Gold & Silver: It’s History and Importance
A look into the history of precious metals and how they relate to crypto in important & significant ways.
Table of contents:
- Intro (where it all started)
- The modern banking system is established.
- Problem: gold is removed from the banking system.
- Solution: cryptocurrencies backed by gold arrive.
Intro — where it all started:
Gold has always played an important role in the international monetary system. Gold coins were first struck on the order of King Croesus of Lydia, around 550 BC. They circulated as currency in many countries before the introduction of paper money. Once paper money was introduced, currencies still maintained an explicit link to gold (the paper being exchangeable for gold on demand).
- “Gold is the most precious of all commodities; gold constitutes treasure, and he who possesses it has all he needs in this world.” — Christopher Columbus
The modern banking system is established:
The widespread store of citizens’ wealth in gold and silver led to the modern banking system being established in England, starting with citizens storing their wealth in the Royal Mint for safe keeping. However in 1640 King Charles emptied the royal reserve of it’s stores to pay his debts, effectively robbing his citizens of their wealth. While it was eventually re-paid, trust in the government was shattered, King Charles was executed and citizens turned to their local goldsmiths to hold their gold and silver for them. Unique paper notes were issued by each smith to prove ownership.
The government realised that to have a stable economic system, they needed to control the monetary supply, so the Bank of England was founded in 1694 and paper English Pounds were issued as the new legal tender that could be exchanged for a fixed value of gold and silver.
In 1792, 5 years after the birth of the USA, the US congress passed the mint and coinage act adopting a silver and gold standard for their currency that forced states to pay their debts in them.
In 1821 the gold standard was officially adopted in England, with gold being the ultimate store of value. And by the late 1870s, most of Europe, Russia, Japan, India all adopted the gold standard leading to international exchange rates to all but be established, allowing for global economic stability, paper currency to be accepted worldwide and trade to be simplified.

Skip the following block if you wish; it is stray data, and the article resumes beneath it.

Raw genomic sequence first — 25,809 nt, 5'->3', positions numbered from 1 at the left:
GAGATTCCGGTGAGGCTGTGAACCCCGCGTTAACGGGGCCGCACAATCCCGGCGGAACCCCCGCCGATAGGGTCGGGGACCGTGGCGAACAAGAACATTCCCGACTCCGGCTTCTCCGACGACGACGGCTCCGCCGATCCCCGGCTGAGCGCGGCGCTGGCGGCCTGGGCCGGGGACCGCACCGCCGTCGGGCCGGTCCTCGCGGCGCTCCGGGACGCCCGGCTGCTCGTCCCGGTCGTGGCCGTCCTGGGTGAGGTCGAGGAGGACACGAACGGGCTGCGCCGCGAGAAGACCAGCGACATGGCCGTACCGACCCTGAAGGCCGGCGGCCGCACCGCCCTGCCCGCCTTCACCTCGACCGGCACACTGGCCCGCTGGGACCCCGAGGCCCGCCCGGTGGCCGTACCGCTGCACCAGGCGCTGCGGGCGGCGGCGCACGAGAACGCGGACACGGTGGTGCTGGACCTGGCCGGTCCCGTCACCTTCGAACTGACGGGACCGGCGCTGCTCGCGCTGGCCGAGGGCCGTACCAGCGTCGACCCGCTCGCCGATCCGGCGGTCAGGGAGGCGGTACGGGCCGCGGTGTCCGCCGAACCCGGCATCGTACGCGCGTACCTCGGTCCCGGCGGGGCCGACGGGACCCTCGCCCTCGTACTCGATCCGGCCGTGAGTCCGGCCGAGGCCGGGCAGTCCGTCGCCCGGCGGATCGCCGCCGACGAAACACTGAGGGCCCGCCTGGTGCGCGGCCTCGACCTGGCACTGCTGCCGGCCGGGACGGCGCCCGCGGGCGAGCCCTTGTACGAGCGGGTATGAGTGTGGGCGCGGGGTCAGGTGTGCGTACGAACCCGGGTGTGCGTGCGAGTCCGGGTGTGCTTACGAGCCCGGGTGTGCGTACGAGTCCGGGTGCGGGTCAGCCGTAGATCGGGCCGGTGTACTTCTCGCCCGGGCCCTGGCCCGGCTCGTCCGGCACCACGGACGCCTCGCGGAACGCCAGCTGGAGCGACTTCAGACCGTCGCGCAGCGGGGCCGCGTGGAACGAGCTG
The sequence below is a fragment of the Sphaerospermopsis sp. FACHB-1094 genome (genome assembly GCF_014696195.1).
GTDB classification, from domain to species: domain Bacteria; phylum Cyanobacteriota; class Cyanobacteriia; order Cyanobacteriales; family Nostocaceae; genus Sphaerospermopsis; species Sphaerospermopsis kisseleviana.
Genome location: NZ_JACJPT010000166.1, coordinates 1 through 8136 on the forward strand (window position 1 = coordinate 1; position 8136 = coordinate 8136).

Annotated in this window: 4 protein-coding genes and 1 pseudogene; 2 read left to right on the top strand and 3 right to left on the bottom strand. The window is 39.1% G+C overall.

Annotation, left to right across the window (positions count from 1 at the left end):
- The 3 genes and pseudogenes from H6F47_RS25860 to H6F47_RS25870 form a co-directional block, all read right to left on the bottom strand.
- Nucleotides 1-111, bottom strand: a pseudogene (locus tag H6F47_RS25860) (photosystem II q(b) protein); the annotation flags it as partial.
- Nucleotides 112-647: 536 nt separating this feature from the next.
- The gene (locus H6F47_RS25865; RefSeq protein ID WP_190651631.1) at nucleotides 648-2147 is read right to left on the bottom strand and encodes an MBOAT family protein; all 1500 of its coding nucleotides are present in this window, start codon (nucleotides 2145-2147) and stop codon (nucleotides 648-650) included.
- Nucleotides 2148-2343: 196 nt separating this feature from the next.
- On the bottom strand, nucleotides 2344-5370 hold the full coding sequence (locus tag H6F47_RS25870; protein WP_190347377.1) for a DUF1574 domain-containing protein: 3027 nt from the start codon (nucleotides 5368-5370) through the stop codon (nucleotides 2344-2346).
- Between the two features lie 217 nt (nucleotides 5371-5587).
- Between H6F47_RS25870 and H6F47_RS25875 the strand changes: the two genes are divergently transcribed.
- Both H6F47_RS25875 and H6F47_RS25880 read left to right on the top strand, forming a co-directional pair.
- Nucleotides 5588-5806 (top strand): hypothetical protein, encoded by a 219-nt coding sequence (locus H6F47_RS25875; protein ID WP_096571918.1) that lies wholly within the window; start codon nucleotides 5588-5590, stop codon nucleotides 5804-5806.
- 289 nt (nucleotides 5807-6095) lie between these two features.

Governments remove gold and the problems begin:
However, the logistical horrors and interruption of trade during World War 1 caused issues for governments who needed money urgently, but were unable to inflate supply. Governments could see the benefit of having more private control over their currencies and eventually in 1934, the gold standard was weakened in the USA by president Roosevelt forbidding the possession of monetary gold and mandating the use of US Dollars.
In 1973, the fixed conversion of Dollars to gold was abolished in the USA, giving the government complete control over the supply and value of the Dollar by establishing theoretical fiat currency that could be indefinitely inflated and manipulated, without the limited supply of gold backing it. The rest of the world quickly followed suit.
A new economic era of debt crises and inflation was ushered in, where governments could print money as needed and create unlimited debt when it suited them, creating opportunities but also heavily diluting the wealth of their citizens. But despite this change, Gold and Silver remained unwavering stores of value in the minds of private citizens.
The same principles that first lead to gold and silver’s use as currency — rarity, lack of corrosion and humans innate emotional draw to them — and now with thousands of years of history, heavy demand for use jewellery and extensive use in industry and technology — still make gold and silver the ultimate stores of value in practice.
This has only increased with declining trust in un-backed, hyperinflationary fiat currencies and multiple economic crises decimating people’s wealth. Gold currently has the highest market cap of any commodity at US $11.65 Trillion, nearly 5x higher than the next nearest asset.
- ‘Gold is money, everything else is credit’ — JP Morgan to US congress in 1912.
Gold and Silver are now seen as the go to hedge against both inflation and economic downturn with investors trusting the timeless historical and cultural value of Gold and Silver will outlast the value of inflation prone fiat currencies, as demonstrated by prices of both gold and silver doubling their value against the dollar just a few years after the Global Financial Crisis of 2008.
Over the past 30 years Gold has outperformed the US Dollar by 417%, while silver has grown by 507%.
Where we are now: cryptocurrencies emerge and so does The Gold Standard DAO
In recent years we’ve seen the benefits cryptocurrencies have provided the monetary system. Bitcoin has often been called “digital gold”. However, bitcoin is not actually backed by gold. Thus, the Gold Standard DAO aims to offer cryptocurrencies backed by real gold.
Enabling our users easier access to buy gold, with the benefits of cryptocurrency, while being able to earn fairer interest for those assets.